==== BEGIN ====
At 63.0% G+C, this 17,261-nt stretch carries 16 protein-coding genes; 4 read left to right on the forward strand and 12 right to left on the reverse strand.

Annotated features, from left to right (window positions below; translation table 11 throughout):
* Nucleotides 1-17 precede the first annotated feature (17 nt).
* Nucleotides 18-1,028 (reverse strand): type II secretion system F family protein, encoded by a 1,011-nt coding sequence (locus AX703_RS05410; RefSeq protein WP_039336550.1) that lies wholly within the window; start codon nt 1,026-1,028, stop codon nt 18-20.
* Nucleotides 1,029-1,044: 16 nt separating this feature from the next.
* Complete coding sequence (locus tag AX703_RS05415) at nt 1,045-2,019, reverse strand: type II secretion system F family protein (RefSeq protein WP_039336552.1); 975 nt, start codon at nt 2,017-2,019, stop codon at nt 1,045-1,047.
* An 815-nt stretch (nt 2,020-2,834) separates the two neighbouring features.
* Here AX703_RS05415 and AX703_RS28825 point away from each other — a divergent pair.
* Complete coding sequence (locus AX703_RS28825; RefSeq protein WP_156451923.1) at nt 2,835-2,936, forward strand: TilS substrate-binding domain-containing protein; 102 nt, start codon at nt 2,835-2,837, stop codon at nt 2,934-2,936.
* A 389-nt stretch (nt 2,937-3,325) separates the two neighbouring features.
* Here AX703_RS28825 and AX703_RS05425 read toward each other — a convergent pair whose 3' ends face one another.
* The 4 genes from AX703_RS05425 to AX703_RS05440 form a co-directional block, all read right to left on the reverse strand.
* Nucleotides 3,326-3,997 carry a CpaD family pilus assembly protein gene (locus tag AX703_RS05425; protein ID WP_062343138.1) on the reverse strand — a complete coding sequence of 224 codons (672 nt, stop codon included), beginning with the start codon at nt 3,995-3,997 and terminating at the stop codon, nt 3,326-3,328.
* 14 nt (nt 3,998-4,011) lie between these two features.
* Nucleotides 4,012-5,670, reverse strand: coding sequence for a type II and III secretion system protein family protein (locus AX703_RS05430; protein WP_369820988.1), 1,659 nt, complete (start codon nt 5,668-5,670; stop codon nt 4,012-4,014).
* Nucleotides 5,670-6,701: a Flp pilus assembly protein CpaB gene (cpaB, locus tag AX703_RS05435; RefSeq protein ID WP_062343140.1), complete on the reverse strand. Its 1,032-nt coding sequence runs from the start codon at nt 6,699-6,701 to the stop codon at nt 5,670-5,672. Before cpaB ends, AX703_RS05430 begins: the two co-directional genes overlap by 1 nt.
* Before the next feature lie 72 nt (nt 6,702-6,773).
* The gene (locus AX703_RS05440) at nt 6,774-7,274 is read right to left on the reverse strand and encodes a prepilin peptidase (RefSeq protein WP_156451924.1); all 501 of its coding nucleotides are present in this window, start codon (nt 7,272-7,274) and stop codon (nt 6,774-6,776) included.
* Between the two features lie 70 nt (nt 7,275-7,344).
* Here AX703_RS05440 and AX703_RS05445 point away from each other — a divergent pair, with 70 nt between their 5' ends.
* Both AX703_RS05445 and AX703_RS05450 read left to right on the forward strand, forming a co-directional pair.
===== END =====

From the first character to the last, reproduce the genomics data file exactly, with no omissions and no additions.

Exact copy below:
At 63.0% G+C, this 17,261-nt stretch carries 16 protein-coding genes; 4 read left to right on the forward strand and 12 right to left on the reverse strand.

Annotated features, from left to right (window positions below; translation table 11 throughout):
* Nucleotides 1-17 precede the first annotated feature (17 nt).
* Nucleotides 18-1,028 (reverse strand): type II secretion system F family protein, encoded by a 1,011-nt coding sequence (locus AX703_RS05410; RefSeq protein WP_039336550.1) that lies wholly within the window; start codon nt 1,026-1,028, stop codon nt 18-20.
* Nucleotides 1,029-1,044: 16 nt separating this feature from the next.
* Complete coding sequence (locus tag AX703_RS05415) at nt 1,045-2,019, reverse strand: type II secretion system F family protein (RefSeq protein WP_039336552.1); 975 nt, start codon at nt 2,017-2,019, stop codon at nt 1,045-1,047.
* An 815-nt stretch (nt 2,020-2,834) separates the two neighbouring features.
* Here AX703_RS05415 and AX703_RS28825 point away from each other — a divergent pair.
* Complete coding sequence (locus AX703_RS28825; RefSeq protein WP_156451923.1) at nt 2,835-2,936, forward strand: TilS substrate-binding domain-containing protein; 102 nt, start codon at nt 2,835-2,837, stop codon at nt 2,934-2,936.
* A 389-nt stretch (nt 2,937-3,325) separates the two neighbouring features.
* Here AX703_RS28825 and AX703_RS05425 read toward each other — a convergent pair whose 3' ends face one another.
* The 4 genes from AX703_RS05425 to AX703_RS05440 form a co-directional block, all read right to left on the reverse strand.
* Nucleotides 3,326-3,997 carry a CpaD family pilus assembly protein gene (locus tag AX703_RS05425; protein ID WP_062343138.1) on the reverse strand — a complete coding sequence of 224 codons (672 nt, stop codon included), beginning with the start codon at nt 3,995-3,997 and terminating at the stop codon, nt 3,326-3,328.
* 14 nt (nt 3,998-4,011) lie between these two features.
* Nucleotides 4,012-5,670, reverse strand: coding sequence for a type II and III secretion system protein family protein (locus AX703_RS05430; protein WP_369820988.1), 1,659 nt, complete (start codon nt 5,668-5,670; stop codon nt 4,012-4,014).
* Nucleotides 5,670-6,701: a Flp pilus assembly protein CpaB gene (cpaB, locus tag AX703_RS05435; RefSeq protein ID WP_062343140.1), complete on the reverse strand. Its 1,032-nt coding sequence runs from the start codon at nt 6,699-6,701 to the stop codon at nt 5,670-5,672. Before cpaB ends, AX703_RS05430 begins: the two co-directional genes overlap by 1 nt.
* Before the next feature lie 72 nt (nt 6,702-6,773).
* The gene (locus AX703_RS05440) at nt 6,774-7,274 is read right to left on the reverse strand and encodes a prepilin peptidase (RefSeq protein WP_156451924.1); all 501 of its coding nucleotides are present in this window, start codon (nt 7,272-7,274) and stop codon (nt 6,774-6,776) included.
* Between the two features lie 70 nt (nt 7,275-7,344).
* Here AX703_RS05440 and AX703_RS05445 point away from each other — a divergent pair, with 70 nt between their 5' ends.
* Both AX703_RS05445 and AX703_RS05450 read left to right on the forward strand, forming a co-directional pair.